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recommendations for USB DAC's

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  • recommendations for USB DAC's

    I'm patiently (i swear!) waiting for my set of Arx A1b's to arrive. I'll be using them in a 2.0 configuration with an AudiSource Amp One/A 160w 2ch amp. My source is a windows 7 PC playing mostly HD tv shows and 720p movie rips; I also have my music collection ripped as 320kbps MP3s. it's been a while since my last pair of decent speakers (DCM TF-600) and i'm very excited to listen to the Arx.

    I have an Auzentech HDA X-Plosion 7.1 I used in my last HTPC. It would be a step up over the on-motherboard sound I'm using now, but it's main draw was the realtime DTS encoding for a 5.1 system. Since this setup will be a 2.0 system, I feel I can get an outboard DAC for under $200 that would be better then a similarly priced sound card and much beter then whatever they put on my PC's motherboard.

    I started researching and came across USB DAC's like the Audinst HUD-MX1. Does anybody have any experience with inexpensive outboard DAC's and USB ones in particular?

  • #2
    Why must it be USB?

    You do realize that even if you use Optical/Coax out via your X-Plosion or even your motherboard (some higher end mobos have this), it is transporting the audio to your DAC. A USB DAC should only be used if you really dont have a means of transporting out via Optical/Coax imo.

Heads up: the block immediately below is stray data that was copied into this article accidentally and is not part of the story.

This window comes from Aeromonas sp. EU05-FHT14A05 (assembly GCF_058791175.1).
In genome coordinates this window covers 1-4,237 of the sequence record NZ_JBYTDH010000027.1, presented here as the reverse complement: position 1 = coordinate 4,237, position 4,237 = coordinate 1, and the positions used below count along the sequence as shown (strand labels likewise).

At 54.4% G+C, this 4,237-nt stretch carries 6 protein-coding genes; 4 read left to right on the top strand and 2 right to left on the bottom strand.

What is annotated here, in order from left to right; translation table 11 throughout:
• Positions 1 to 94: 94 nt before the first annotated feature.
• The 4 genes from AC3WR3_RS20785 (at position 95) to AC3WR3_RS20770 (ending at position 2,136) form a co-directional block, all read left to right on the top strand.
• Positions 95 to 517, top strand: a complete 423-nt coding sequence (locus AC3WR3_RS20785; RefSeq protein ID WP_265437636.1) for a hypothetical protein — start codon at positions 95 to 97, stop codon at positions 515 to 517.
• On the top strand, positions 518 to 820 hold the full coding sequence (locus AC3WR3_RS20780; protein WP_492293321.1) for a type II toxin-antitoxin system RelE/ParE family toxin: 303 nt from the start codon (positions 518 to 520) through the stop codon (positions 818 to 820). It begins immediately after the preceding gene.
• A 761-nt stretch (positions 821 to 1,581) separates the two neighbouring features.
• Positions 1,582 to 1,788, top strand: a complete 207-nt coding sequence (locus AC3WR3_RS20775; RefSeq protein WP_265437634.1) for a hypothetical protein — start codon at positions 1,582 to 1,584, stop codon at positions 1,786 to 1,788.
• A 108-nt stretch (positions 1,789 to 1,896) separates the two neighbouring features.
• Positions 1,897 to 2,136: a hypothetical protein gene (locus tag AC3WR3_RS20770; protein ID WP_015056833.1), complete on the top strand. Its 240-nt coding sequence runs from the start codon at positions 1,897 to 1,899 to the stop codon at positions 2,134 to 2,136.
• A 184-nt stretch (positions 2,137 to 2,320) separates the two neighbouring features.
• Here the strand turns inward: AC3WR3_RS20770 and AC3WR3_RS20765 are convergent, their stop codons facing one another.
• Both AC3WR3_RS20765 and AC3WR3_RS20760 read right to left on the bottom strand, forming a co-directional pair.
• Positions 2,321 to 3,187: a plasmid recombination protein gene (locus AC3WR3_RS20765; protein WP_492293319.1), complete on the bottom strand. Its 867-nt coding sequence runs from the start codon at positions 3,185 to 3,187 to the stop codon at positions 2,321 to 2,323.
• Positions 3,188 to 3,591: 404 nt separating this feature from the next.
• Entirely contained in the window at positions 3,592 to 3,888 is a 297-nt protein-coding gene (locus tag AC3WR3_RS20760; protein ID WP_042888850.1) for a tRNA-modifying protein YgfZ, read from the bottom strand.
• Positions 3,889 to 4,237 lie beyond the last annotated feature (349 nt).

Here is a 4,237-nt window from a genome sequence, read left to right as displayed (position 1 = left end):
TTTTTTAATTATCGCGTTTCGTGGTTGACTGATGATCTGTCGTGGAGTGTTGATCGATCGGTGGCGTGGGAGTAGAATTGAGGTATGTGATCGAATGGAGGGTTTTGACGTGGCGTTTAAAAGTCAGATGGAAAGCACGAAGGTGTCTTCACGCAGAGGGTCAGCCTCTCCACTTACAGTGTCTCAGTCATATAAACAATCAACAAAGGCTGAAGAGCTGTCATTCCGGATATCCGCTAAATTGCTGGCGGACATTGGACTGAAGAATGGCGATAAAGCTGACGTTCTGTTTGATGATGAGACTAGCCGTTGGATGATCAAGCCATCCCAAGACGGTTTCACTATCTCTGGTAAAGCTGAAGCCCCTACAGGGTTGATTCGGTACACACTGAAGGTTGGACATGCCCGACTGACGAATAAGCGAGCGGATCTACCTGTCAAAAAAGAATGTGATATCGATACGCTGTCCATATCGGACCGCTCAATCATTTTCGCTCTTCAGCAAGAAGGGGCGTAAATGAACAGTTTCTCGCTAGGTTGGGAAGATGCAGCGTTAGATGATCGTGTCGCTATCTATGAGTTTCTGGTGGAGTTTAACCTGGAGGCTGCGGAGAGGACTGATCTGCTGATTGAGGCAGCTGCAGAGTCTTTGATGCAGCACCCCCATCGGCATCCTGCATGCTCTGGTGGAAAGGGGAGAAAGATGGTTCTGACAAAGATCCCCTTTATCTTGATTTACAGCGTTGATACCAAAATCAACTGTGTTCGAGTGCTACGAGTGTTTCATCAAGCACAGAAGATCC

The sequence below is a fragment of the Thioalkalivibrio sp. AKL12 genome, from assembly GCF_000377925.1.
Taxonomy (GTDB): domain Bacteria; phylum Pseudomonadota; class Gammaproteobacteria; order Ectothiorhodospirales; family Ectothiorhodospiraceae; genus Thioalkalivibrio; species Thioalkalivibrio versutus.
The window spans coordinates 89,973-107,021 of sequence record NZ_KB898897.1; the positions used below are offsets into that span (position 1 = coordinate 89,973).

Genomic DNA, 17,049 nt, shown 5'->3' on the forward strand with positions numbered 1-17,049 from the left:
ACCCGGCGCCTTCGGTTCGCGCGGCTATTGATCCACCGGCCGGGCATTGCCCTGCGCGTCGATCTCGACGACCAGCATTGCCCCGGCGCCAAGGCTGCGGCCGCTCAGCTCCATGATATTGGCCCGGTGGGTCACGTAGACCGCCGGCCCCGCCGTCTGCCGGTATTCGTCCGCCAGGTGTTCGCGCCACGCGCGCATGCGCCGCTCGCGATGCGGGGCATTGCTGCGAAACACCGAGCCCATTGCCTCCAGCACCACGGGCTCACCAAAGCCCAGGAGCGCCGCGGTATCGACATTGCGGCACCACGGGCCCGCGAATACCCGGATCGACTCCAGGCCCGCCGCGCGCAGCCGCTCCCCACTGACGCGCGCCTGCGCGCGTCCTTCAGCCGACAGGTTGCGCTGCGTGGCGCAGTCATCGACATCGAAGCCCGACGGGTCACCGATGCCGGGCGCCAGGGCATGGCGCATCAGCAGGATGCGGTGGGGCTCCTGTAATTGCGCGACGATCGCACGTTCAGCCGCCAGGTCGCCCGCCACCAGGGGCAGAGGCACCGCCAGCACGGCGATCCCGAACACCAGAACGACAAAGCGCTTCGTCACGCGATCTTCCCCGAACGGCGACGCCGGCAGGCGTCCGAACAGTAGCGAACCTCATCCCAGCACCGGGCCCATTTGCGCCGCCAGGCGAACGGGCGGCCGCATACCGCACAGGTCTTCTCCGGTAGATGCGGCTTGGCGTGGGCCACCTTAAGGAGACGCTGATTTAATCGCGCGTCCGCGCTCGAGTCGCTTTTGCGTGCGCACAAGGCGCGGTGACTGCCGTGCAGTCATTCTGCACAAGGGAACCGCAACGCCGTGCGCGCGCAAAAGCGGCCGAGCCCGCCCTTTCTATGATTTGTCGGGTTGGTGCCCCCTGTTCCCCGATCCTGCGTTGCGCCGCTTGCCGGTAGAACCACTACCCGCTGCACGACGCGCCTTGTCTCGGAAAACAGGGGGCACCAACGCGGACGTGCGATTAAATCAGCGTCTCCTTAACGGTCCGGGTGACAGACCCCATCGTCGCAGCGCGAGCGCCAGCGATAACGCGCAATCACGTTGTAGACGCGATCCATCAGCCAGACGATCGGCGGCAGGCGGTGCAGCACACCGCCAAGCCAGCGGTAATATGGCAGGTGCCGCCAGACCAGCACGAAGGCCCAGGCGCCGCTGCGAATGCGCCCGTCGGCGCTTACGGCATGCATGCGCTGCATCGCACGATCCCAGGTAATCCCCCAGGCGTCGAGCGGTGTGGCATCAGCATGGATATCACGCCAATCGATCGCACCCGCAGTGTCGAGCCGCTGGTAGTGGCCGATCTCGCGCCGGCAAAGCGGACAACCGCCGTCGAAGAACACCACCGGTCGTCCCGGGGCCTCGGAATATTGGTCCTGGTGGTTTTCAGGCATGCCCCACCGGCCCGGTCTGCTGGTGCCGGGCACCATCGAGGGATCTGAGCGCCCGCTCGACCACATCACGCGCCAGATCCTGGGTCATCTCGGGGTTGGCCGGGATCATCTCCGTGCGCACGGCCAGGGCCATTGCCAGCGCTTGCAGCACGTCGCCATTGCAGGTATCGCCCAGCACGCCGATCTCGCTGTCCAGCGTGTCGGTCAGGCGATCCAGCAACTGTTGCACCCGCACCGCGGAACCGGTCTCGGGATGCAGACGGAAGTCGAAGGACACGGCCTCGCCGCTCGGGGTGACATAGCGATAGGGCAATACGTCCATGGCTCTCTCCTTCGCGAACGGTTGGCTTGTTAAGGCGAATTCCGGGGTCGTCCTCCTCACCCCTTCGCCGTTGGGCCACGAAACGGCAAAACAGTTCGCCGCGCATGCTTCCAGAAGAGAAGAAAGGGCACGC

I have used a few... ranging from cheap intro Chinese amps like the Zero DAC, the NuForce uDAC, and the Matrix Mini 24/192. Some are more easy to modify if you are into that kind of stuff... like rolling opamps switching caps, etc. There are literally hundreds on the market that more or less advertise the same features. At the end of the day, I just stuck with the Matrix Mini because it has the option to pass audio at line-level (acting strictly as a DAC, and not a Preamp also) to my Integrated Amp...


    • #3
      I'll add that going with a USB DAC that is cheaply made, you can have jitter and other timeclock-related issues that better chipsets don't have. If you're using a Win7 PC and you have more than one processor core, I typically recommend setting processor affinity for all audio devices (soundcard if not on-board and all audio USB devices) on one dedicated core, and leaving video for another core. If you can swing this, I've found that it contributed to audio clarity and the overall stability of the signal.